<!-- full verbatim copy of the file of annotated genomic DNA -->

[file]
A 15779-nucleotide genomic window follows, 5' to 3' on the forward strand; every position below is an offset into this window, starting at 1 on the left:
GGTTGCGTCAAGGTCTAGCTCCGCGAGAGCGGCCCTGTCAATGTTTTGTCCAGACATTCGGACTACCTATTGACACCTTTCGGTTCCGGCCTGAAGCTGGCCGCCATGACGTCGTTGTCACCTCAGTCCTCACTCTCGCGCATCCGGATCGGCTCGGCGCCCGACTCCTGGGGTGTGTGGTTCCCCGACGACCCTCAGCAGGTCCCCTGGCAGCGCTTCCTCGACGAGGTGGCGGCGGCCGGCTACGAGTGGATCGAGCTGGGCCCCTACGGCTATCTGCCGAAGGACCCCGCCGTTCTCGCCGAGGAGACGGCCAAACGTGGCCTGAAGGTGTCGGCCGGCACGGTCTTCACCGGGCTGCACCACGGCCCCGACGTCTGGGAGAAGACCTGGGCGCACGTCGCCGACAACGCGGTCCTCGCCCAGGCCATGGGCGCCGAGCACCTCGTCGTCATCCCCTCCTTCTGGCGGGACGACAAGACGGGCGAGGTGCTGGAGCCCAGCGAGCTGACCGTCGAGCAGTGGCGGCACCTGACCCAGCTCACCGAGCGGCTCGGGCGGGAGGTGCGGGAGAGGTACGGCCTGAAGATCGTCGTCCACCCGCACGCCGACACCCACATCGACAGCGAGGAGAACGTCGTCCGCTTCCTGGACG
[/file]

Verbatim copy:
A 15779-nucleotide genomic window follows, 5' to 3' on the forward strand; every position below is an offset into this window, starting at 1 on the left:
GGTTGCGTCAAGGTCTAGCTCCGCGAGAGCGGCCCTGTCAATGTTTTGTCCAGACATTCGGACTACCTATTGACACCTTTCGGTTCCGGCCTGAAGCTGGCCGCCATGACGTCGTTGTCACCTCAGTCCTCACTCTCGCGCATCCGGATCGGCTCGGCGCCCGACTCCTGGGGTGTGTGGTTCCCCGACGACCCTCAGCAGGTCCCCTGGCAGCGCTTCCTCGACGAGGTGGCGGCGGCCGGCTACGAGTGGATCGAGCTGGGCCCCTACGGCTATCTGCCGAAGGACCCCGCCGTTCTCGCCGAGGAGACGGCCAAACGTGGCCTGAAGGTGTCGGCCGGCACGGTCTTCACCGGGCTGCACCACGGCCCCGACGTCTGGGAGAAGACCTGGGCGCACGTCGCCGACAACGCGGTCCTCGCCCAGGCCATGGGCGCCGAGCACCTCGTCGTCATCCCCTCCTTCTGGCGGGACGACAAGACGGGCGAGGTGCTGGAGCCCAGCGAGCTGACCGTCGAGCAGTGGCGGCACCTGACCCAGCTCACCGAGCGGCTCGGGCGGGAGGTGCGGGAGAGGTACGGCCTGAAGATCGTCGTCCACCCGCACGCCGACACCCACATCGACAGCGAGGAGAACGTCGTCCGCTTCCTGGACG